Watching Peter Jackson`s wizardry, I could only think: What a lovely beheading of Orcs! I know Orcs are less-than-human, even "human animals" -- and yet the viewer is ineluctably encouraged to revel in their blade-extravagant decapitation. The movie moves cinematic heaven and earth to give us a blood-rush when evil heads are severed. Keen blade and righteous cut here celebrated like I have never seen.
But I came away shaken by the real beheadings of our own: Because our family night came just after the very real beheadings of two Americans -- with the stark scenes of their execution burned into the eyes of us all. These were not Orcs but our own -- with children of Muslim immigrants we welcomed into our fold wielding the knife.
Yet I was shaken all the more realizing how much Hollywood -- and we, their cinematic customer -- seem to love extravagant decapitation, especially in exotic plotting and locale. How many severed heads have pampered our prurience in Game of Thrones -- on pike, or rolling out from burlap bag -- and all the broadsword cuts by good guys as well as bad -- how many heads salaciously unfurled, snapshot-true? Or how about the pyramid of heads in Kingdom of Heaven, piled high after Hattin? Or the head Vorenus kept lovingly by his side for months, in the mini-series Rome? And we should not forget Assassin`s Creed.
These may be mere fantasies from antiquity and the medieval world, conjured simply for our late night entertainment. Moreover, barbarian warlords did that then. It was a normal part of doing political business. But their justice, in pornographic display from cinema to TV is noteworthy on two levels: 1-That we actually seem to enjoy the passionate rush of taking a human head, and 2-That we are thus all the more vulnerable to the real passion of decapitation. By so celebrating this primitive act in movie fantasy, we are all the more at its mercy in our reality.
Decapitation is central to human politics because it has extraordinary ritual power. Moreover, it is primitive not in its human baseness but rather in its raw capacity to assert authority.
This is why the taking of heads has ruled Western consciousness until very recently. Beheading is culturally satisfying, a powerful act of statecraft, and a deep wound to the enemy. This intertwining of fulfillment, power, and wounding of the enemy is, I would argue, central to our consciousness.
We all share the ritual compulsion to behead. There are four rites associated with decapitation in civilized societies -- meaning, literate cultures with cities:
· Enunciation of ruling authority.
To cut off the head is in symbolic terms to cut off ruling authority itself. Hence De Capito in political terms signifies severing the head of the state, in terms we still use today: as in Capitol and capital. Or in military terms: The Captain.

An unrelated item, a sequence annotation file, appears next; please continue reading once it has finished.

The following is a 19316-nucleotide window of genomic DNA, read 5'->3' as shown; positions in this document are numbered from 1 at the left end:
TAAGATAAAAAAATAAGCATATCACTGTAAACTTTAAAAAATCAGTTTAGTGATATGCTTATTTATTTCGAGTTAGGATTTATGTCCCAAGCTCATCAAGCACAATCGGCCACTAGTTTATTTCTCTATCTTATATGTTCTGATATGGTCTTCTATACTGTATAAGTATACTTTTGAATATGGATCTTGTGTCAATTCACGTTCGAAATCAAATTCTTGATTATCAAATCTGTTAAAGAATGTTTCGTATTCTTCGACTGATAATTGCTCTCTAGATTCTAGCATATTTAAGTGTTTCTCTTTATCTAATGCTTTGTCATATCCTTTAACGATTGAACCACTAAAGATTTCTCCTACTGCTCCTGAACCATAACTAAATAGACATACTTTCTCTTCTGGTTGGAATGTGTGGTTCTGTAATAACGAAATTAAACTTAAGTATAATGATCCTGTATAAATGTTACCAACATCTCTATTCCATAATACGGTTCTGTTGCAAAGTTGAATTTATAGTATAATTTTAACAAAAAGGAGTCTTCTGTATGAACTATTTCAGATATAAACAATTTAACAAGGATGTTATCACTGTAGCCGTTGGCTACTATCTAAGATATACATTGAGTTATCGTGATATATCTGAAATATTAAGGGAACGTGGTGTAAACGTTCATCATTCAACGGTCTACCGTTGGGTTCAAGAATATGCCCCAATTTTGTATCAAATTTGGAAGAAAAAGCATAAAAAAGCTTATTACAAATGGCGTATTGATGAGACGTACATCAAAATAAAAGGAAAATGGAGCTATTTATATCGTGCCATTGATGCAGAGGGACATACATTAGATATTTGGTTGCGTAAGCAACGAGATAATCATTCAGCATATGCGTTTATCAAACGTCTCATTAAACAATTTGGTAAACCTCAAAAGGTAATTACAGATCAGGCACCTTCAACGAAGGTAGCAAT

Severing the head of any figure representative of a ruling establishment is by extension the promissory cutting to come of the rulers` heads themselves. It is not enough to say that Islamic State victims were simply journalists or aid workers.
Hence Americans and Brits in their very persons represent the majestic and imperial presence of big authority. They are, in the eyes of the righteous, full representatives of Western subjugation and pollution of the Muslim world.
Beheading is infused with statecraft: it is a public act asserting the legitimacy of the executor over the illegal and insurgent acts of the executed.
· Passion-rites announce a new world. Moreover, at its most powerful, a great decapitation can upend an entire world. The grand beheadings of Charles I and Louis XVI shook political paradigms.
But Louis at the guillotine changed the Western world forever. Enacted before a grand theater of tens of thousands, in the central city on earth, holding Louis` head aloft by the hair became the electric enunciation of Modernity, and the touchstone for 23 years of European war. But see the theater that drove this home, here, and here.
The biggest problem we face in confronting Islamic State beheading is in not understanding and accepting the DNA-coded significance of decapitation in asserting new ruling legitimacy. Beheading -- especially as an act of civic theater -- is not just a barbaric act: it is the deepest and most powerful tool of political legitimacy. This has been true through history, and we need to take on its significance here, for us.
· Symbolic prostration = subjugation. What does it really mean to hold the head of a powerful enemy by the hair? Beheading is the most symbolically powerful way to show that you have literally separated the enemy from its leadership, its captain. Because decapitation is also the highest act of state, it is also the act of replacing a former legitimacy of rule. Decapitation is be a powerful symbolic announcement of new Rulership.
But there is another layer. The specific beheading of precious youth is symbolic warning that the impending victorious state will not only destroy the leadership of its antecedents, but also, all those who defend it. Hence the decapitation of non-military Americans and Brits -- otherwise innocents in our eyes -- are in fact (to the new power) the very heart of the old order`s tyrannical reach. To execute them is just as much a ritual execution of the authority of the ancien regime, as it would to take the heads of its leaders.
It is also warning that the corrupt Arab tyrants -- rulers of life and death -- now risk their own heads to a new authority. But the apostate communities will not be accorded such honors. This explains the merciless execution of Kurdish and Shi`a soldiers. But they are killed prostrate and bound in the dirt, like dogs.